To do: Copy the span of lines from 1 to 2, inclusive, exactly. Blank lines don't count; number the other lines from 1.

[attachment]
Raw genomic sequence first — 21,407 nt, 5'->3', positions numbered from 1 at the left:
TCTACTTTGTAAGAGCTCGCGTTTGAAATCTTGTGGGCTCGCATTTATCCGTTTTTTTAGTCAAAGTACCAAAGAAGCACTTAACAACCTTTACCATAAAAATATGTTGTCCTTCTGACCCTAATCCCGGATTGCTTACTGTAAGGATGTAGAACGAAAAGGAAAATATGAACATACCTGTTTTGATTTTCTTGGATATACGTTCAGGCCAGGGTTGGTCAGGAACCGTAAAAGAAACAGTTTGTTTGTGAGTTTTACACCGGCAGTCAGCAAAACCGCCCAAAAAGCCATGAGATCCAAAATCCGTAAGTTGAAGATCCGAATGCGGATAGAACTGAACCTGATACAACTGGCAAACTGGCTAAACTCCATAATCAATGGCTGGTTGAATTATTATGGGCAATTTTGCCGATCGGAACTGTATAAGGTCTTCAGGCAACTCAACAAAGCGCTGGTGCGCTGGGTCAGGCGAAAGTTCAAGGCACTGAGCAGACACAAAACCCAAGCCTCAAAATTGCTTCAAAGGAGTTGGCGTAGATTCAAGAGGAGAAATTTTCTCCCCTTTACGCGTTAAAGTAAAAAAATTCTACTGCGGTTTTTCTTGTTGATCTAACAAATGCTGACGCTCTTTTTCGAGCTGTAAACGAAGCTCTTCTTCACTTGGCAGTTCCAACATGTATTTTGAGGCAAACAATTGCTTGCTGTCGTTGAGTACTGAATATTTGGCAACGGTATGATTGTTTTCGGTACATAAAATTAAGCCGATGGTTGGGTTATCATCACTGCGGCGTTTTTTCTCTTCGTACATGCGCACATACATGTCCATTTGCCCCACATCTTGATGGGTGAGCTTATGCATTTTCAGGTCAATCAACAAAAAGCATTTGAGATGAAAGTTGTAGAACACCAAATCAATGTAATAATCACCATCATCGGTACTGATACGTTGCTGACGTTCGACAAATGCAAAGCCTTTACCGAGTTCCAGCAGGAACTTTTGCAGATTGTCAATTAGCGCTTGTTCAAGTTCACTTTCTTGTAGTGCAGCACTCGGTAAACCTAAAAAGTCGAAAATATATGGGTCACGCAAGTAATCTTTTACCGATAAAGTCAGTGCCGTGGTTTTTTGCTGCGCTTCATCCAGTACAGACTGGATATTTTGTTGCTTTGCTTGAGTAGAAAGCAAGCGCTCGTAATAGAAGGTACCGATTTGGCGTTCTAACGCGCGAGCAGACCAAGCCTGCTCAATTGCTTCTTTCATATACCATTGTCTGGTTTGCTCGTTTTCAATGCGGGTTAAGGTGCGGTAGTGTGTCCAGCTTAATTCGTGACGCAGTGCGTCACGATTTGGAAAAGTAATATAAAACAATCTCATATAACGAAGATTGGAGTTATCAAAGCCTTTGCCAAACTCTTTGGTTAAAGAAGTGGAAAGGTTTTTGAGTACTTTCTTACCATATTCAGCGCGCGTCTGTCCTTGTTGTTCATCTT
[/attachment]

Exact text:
Raw genomic sequence first — 21,407 nt, 5'->3', positions numbered from 1 at the left:
TCTACTTTGTAAGAGCTCGCGTTTGAAATCTTGTGGGCTCGCATTTATCCGTTTTTTTAGTCAAAGTACCAAAGAAGCACTTAACAACCTTTACCATAAAAATATGTTGTCCTTCTGACCCTAATCCCGGATTGCTTACTGTAAGGATGTAGAACGAAAAGGAAAATATGAACATACCTGTTTTGATTTTCTTGGATATACGTTCAGGCCAGGGTTGGTCAGGAACCGTAAAAGAAACAGTTTGTTTGTGAGTTTTACACCGGCAGTCAGCAAAACCGCCCAAAAAGCCATGAGATCCAAAATCCGTAAGTTGAAGATCCGAATGCGGATAGAACTGAACCTGATACAACTGGCAAACTGGCTAAACTCCATAATCAATGGCTGGTTGAATTATTATGGGCAATTTTGCCGATCGGAACTGTATAAGGTCTTCAGGCAACTCAACAAAGCGCTGGTGCGCTGGGTCAGGCGAAAGTTCAAGGCACTGAGCAGACACAAAACCCAAGCCTCAAAATTGCTTCAAAGGAGTTGGCGTAGATTCAAGAGGAGAAATTTTCTCCCCTTTACGCGTTAAAGTAAAAAAATTCTACTGCGGTTTTTCTTGTTGATCTAACAAATGCTGACGCTCTTTTTCGAGCTGTAAACGAAGCTCTTCTTCACTTGGCAGTTCCAACATGTATTTTGAGGCAAACAATTGCTTGCTGTCGTTGAGTACTGAATATTTGGCAACGGTATGATTGTTTTCGGTACATAAAATTAAGCCGATGGTTGGGTTATCATCACTGCGGCGTTTTTTCTCTTCGTACATGCGCACATACATGTCCATTTGCCCCACATCTTGATGGGTGAGCTTATGCATTTTCAGGTCAATCAACAAAAAGCATTTGAGATGAAAGTTGTAGAACACCAAATCAATGTAATAATCACCATCATCGGTACTGATACGTTGCTGACGTTCGACAAATGCAAAGCCTTTACCGAGTTCCAGCAGGAACTTTTGCAGATTGTCAATTAGCGCTTGTTCAAGTTCACTTTCTTGTAGTGCAGCACTCGGTAAACCTAAAAAGTCGAAAATATATGGGTCACGCAAGTAATCTTTTACCGATAAAGTCAGTGCCGTGGTTTTTTGCTGCGCTTCATCCAGTACAGACTGGATATTTTGTTGCTTTGCTTGAGTAGAAAGCAAGCGCTCGTAATAGAAGGTACCGATTTGGCGTTCTAACGCGCGAGCAGACCAAGCCTGCTCAATTGCTTCTTTCATATACCATTGTCTGGTTTGCTCGTTTTCAATGCGGGTTAAGGTGCGGTAGTGTGTCCAGCTTAATTCGTGACGCAGTGCGTCACGATTTGGAAAAGTAATATAAAACAATCTCATATAACGAAGATTGGAGTTATCAAAGCCTTTGCCAAACTCTTTGGTTAAAGAAGTGGAAAGGTTTTTGAGTACTTTCTTACCATATTCAGCGCGCGTCTGTCCTTGTTGTTCATCTT